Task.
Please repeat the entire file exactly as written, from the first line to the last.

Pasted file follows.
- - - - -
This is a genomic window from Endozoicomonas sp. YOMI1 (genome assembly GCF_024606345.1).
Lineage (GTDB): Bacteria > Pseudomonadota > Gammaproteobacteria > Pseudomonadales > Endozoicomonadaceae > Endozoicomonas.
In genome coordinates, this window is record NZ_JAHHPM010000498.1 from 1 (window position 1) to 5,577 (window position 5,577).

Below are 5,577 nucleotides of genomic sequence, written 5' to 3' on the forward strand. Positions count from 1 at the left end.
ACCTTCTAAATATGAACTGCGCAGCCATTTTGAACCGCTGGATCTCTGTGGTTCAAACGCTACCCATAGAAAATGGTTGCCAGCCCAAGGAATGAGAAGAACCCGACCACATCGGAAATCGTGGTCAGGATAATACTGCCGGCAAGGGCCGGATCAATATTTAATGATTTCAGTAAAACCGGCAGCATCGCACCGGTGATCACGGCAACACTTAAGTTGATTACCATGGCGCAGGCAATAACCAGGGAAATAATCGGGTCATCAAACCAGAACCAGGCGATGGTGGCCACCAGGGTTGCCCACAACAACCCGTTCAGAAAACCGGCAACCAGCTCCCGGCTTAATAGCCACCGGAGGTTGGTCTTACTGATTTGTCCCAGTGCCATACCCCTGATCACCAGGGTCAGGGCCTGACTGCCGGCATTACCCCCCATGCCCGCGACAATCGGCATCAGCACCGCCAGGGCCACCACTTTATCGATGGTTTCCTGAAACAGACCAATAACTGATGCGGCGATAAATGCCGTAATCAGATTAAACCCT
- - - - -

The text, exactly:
This is a genomic window from Endozoicomonas sp. YOMI1 (genome assembly GCF_024606345.1).
Lineage (GTDB): Bacteria > Pseudomonadota > Gammaproteobacteria > Pseudomonadales > Endozoicomonadaceae > Endozoicomonas.
In genome coordinates, this window is record NZ_JAHHPM010000498.1 from 1 (window position 1) to 5,577 (window position 5,577).

Below are 5,577 nucleotides of genomic sequence, written 5' to 3' on the forward strand. Positions count from 1 at the left end.
ACCTTCTAAATATGAACTGCGCAGCCATTTTGAACCGCTGGATCTCTGTGGTTCAAACGCTACCCATAGAAAATGGTTGCCAGCCCAAGGAATGAGAAGAACCCGACCACATCGGAAATCGTGGTCAGGATAATACTGCCGGCAAGGGCCGGATCAATATTTAATGATTTCAGTAAAACCGGCAGCATCGCACCGGTGATCACGGCAACACTTAAGTTGATTACCATGGCGCAGGCAATAACCAGGGAAATAATCGGGTCATCAAACCAGAACCAGGCGATGGTGGCCACCAGGGTTGCCCACAACAACCCGTTCAGAAAACCGGCAACCAGCTCCCGGCTTAATAGCCACCGGAGGTTGGTCTTACTGATTTGTCCCAGTGCCATACCCCTGATCACCAGGGTCAGGGCCTGACTGCCGGCATTACCCCCCATGCCCGCGACAATCGGCATCAGCACCGCCAGGGCCACCACTTTATCGATGGTTTCCTGAAACAGACCAATAACTGATGCGGCGATAAATGCCGTAATCAGATTAAACCCT